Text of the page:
READING a book called "Food and Climate Change without the Hot Air" by S L Bridle, making a promise in a climate change workshop and hoping to welcome a new couple into our road inspired me to invite some of our neighbours to our house to a sit down vegan lunch.

We served, aduki bean soup, hummus and bread, both home made, with Stevie B’s chick peas, flour and fresh yeast, and for pudding, apple crumble made from Paul Cleave’s recipe (see the "Courier") and apples from two doors away.  We had a happy time.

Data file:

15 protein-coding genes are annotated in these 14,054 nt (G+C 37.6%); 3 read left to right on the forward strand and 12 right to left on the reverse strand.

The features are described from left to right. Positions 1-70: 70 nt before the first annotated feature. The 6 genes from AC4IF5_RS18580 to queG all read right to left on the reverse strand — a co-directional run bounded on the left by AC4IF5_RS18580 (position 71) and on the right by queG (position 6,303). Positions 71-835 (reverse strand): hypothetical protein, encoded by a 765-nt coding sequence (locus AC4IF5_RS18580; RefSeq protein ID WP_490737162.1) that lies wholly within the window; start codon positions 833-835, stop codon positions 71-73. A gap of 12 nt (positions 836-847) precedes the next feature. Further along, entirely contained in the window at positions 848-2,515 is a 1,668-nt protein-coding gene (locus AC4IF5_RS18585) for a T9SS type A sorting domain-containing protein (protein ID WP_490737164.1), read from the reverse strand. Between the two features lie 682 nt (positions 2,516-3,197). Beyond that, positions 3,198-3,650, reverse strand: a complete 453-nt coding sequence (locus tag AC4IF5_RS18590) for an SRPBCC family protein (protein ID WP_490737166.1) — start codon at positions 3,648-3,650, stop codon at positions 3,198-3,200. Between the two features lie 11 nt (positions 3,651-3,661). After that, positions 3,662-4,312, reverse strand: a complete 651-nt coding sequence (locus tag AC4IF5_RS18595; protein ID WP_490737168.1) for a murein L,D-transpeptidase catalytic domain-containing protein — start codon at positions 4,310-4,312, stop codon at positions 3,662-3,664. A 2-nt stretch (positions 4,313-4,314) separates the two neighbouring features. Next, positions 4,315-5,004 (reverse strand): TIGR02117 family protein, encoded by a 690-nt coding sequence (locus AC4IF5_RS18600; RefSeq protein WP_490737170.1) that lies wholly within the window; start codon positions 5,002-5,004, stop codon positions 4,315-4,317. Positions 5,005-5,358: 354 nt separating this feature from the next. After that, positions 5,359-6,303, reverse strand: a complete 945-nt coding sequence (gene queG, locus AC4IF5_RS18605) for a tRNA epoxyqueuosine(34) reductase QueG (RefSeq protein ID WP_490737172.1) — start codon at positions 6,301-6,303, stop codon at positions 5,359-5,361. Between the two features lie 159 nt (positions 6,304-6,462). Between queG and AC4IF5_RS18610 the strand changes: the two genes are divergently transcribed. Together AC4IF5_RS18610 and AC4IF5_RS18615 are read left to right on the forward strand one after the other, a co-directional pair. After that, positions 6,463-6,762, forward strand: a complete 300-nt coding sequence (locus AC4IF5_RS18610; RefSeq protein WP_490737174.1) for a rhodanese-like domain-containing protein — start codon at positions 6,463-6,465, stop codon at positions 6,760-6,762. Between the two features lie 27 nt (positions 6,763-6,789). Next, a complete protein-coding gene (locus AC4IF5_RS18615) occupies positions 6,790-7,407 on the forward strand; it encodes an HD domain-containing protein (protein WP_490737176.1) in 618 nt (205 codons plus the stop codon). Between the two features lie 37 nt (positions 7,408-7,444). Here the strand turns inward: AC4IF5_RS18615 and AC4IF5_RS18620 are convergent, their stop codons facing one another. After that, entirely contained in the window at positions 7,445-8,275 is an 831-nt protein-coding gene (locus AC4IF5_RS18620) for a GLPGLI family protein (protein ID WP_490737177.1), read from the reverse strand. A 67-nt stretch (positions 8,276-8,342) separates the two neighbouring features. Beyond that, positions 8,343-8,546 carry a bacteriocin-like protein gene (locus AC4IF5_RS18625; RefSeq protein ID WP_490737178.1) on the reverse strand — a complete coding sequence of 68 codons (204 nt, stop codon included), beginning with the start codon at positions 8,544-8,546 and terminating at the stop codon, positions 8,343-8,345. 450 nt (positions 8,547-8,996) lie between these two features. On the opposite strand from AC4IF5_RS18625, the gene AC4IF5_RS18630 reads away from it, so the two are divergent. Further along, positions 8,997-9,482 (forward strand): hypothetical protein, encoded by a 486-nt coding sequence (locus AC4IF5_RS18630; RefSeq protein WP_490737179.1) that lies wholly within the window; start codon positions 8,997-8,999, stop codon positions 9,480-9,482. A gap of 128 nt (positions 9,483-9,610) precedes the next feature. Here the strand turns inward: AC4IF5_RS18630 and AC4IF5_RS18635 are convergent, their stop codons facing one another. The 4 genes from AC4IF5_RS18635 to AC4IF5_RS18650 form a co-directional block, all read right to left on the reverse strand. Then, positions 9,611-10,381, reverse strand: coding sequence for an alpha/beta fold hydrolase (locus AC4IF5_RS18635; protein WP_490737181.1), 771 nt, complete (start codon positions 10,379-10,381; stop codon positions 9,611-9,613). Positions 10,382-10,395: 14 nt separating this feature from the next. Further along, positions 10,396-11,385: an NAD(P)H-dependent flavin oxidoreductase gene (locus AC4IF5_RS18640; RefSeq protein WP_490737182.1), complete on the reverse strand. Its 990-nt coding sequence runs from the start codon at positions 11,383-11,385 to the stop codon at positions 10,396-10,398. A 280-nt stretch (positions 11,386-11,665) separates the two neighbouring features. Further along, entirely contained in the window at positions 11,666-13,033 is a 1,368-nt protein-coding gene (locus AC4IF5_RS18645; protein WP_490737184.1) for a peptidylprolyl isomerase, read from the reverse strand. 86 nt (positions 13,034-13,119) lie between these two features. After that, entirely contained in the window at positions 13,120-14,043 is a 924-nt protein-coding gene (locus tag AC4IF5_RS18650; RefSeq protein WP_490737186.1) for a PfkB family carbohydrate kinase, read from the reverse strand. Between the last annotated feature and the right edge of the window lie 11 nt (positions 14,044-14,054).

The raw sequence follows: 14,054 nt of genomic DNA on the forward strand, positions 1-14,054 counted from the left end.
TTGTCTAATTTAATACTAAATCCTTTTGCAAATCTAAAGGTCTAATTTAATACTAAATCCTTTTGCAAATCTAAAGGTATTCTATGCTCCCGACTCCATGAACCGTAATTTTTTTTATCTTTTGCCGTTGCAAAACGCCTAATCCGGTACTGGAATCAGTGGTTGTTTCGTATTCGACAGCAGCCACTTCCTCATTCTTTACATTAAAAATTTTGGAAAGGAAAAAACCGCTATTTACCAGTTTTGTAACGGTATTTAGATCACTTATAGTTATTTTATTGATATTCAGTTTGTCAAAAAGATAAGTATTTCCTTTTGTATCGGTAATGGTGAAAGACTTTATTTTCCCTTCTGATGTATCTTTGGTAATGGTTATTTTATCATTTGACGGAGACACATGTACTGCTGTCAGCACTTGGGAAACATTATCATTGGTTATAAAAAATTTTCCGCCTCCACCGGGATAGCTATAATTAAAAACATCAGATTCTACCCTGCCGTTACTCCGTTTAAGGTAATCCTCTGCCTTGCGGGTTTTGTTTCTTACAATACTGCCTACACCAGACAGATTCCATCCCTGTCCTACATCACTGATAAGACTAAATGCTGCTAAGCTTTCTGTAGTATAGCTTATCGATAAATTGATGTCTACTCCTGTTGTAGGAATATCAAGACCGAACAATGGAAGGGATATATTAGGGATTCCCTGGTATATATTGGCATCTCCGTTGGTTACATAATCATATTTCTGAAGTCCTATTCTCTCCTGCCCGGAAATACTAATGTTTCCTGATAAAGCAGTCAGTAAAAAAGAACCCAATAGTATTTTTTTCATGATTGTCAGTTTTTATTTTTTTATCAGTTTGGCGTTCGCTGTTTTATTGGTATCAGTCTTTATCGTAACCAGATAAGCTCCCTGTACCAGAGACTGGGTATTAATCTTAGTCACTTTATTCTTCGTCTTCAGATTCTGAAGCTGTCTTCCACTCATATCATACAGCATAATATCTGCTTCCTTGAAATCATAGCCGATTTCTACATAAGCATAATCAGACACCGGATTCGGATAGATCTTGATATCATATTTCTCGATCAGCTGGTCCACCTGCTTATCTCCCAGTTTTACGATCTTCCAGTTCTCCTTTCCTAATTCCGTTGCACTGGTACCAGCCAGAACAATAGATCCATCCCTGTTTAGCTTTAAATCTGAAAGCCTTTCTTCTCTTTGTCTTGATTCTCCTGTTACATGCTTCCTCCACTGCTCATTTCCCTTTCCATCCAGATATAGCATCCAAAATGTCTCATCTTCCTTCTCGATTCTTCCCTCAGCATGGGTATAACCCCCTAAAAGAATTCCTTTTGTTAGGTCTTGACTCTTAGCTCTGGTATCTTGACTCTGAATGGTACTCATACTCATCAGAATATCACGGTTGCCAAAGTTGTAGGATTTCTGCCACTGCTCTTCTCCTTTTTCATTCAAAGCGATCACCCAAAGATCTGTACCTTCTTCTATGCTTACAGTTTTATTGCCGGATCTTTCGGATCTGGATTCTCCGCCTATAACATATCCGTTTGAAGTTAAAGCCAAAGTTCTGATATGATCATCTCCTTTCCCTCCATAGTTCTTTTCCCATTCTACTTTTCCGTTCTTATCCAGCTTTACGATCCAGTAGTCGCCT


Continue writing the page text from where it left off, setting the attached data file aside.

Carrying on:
“And did you achieve your objective?” asked my husband.

Definitely. This was something we could do now that we feel even more responsible for the world we leave our two-year-old granddaughter and our three-year-old grandson.

Our neighbours won’t all be ditching meat and dairy immediately just as I didn’t when my nephews embarked on being vegan eight years ago, although even then I was impressed.

But last year we went vegan for Lent and we have gone on from there. Now we are almost vegan, with occasional eggs and oily fish. And in France we did eat cheese.

The power in our purse is considerable. If our government won’t lead on caring for the world that our children and young people inherit, then we need to. And they will follow. 

Laura Conyngham

Old Tiverton Road